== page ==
• neglect and acts of omission, including ignoring medical or physical care needs, failure to provide access to appropriate health, social care or educational services, the withholding of the necessities of life, such as medication, adequate nutrition and heating and leaving in soiled clothes

  • discriminatory abuse, including racist and sexist abuse based on a person’s disability and other forms of harassment

  • Institutional, which usually relates to practices adopted in care settings, including poor care standards, inadequately trained staff, under-resourced facilities, unsupervised staff, where staff work in isolation or have little support from managers, rigid routines and lack of positive responses to complex care needs


Abuse may be carried out deliberately or unknowingly and maybe a single act or repeated acts.  People who behave abusively come from all backgrounds and walks of life.  They may be doctors, nurses, social workers, advocates, staff members, volunteers or others in a position of trust.  They may also be relatives, friends, neighbours or people who use the same services as the person experiencing abuse.


3.3. Who May Potential Abusers Be?


Vulnerable adult(s) may be abused by a wide range of people including relatives and family members, professional staff, paid care workers, volunteers, other services users, neighbours, friends and associates, people who deliberately exploit vulnerable people and strangers.


3.4. In What Circumstances can Abuse Occur?


Abuse can take place in any context.  It may occur when a vulnerable adult lives alone  or with a relative; it may also occur within nursing, residential or day care settings, in hospitals, custodial situations, support services into people’s own homes, and other places previously assumed safe, or in public places.


3.5. Patterns of Abuse


Patterns of abuse and abusing vary and reflect very different dynamics. These include:


  • Serial abusing in which the perpetrator seeks out and ‘grooms’ vulnerable individuals.  Sexual abuse usually falls into this pattern as do some forms of financial abuse

  • Long term abuse in the context of an ongoing family relationship such as domestic violence between spouses  or generations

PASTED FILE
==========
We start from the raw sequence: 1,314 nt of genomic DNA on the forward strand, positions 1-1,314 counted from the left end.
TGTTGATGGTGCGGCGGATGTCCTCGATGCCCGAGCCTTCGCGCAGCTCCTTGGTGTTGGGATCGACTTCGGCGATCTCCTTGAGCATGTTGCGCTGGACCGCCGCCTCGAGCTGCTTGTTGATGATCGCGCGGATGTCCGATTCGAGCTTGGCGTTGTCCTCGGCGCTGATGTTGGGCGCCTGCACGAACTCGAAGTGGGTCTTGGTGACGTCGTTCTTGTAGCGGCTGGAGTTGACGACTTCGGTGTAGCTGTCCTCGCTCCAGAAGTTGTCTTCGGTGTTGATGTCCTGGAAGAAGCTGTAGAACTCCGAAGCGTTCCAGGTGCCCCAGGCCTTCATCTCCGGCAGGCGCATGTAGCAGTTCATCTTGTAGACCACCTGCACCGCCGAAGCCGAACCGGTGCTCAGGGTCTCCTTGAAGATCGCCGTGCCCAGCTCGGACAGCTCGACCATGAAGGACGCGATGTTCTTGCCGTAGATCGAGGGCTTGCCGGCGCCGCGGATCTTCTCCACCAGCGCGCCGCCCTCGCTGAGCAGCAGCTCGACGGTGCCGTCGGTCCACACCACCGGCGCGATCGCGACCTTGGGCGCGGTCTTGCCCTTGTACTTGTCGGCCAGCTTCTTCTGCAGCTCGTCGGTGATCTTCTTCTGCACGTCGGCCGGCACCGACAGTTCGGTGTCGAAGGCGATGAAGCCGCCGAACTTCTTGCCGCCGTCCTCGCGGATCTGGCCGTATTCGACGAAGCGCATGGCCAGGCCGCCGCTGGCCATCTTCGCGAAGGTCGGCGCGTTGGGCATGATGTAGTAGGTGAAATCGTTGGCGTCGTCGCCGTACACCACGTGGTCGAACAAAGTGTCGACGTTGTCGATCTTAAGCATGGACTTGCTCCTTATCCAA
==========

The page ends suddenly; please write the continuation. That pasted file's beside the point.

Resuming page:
• Opportunistic abuse such as theft occurring because money has been left around

  • Situational abuse which arises because pressures have been built up and/or because of difficult or challenging behaviour;

  • Neglect of a person’s needs because those around him or her are not able to be responsible for their care, for example if the carer has difficulties attributable to such issues as debt, alcohol or mental health problems;

  • Unacceptable ‘treatments’ or programmes which include sanctions or punishment such as withholding of food and drink, seclusion, unnecessary and unauthorised use of control and restraint

  • Failure of agencies to ensure staff receive appropriate guidance on anti-racist and anti-discriminatory practice

  • Failure to access key services such as health care, dentistry, prostheses

  • Misappropriation of benefits and/or use of the persons money by other members of the household

  • Fraud or intimidation in connection with wills, property or other assets.




The Warren recognises that we have a duty to act on reports, or suspicions of abuse/neglect, including allegations made against paid staff or volunteers.  This will be done in conjunction with and guidance from, the relevant Safeguarding Adult Team.


This section sets out and offers guidance on how to manage a disclosure and how to make a referral.  It presents information on referral routes as provided by the relevant Safeguarding Adult Board and offers up to date information.  This will enable The Warren through the process of dealing with allegations, when receiving a disclosure of abuse, gaining consent and making a referral.


4.1. Receiving a Disclosure


If organisations working with The Warren are in a position where adults may disclose abuse has occurred or raise concerns that abuse might happen, it is important that they understand the basic principles of managing such a situation.The following procedure is taken from Appendix 1: Hull and East Riding of Yorkshire Safeguarding Adults Boards, which as well as offering guidance, acts as an example to those staff members who operate outside of the Hull and East Riding of Yorkshire area. Details of precise referral procedures for each distinct area can be found by contacting your local Safeguarding Children Board.

If a disclosure is made, the person receiving the disclosure should:


Step 1:

  • Remain calm and non-judgemental

  • Take whatever action is required to ensure the immediate safety or medical welfare of the adult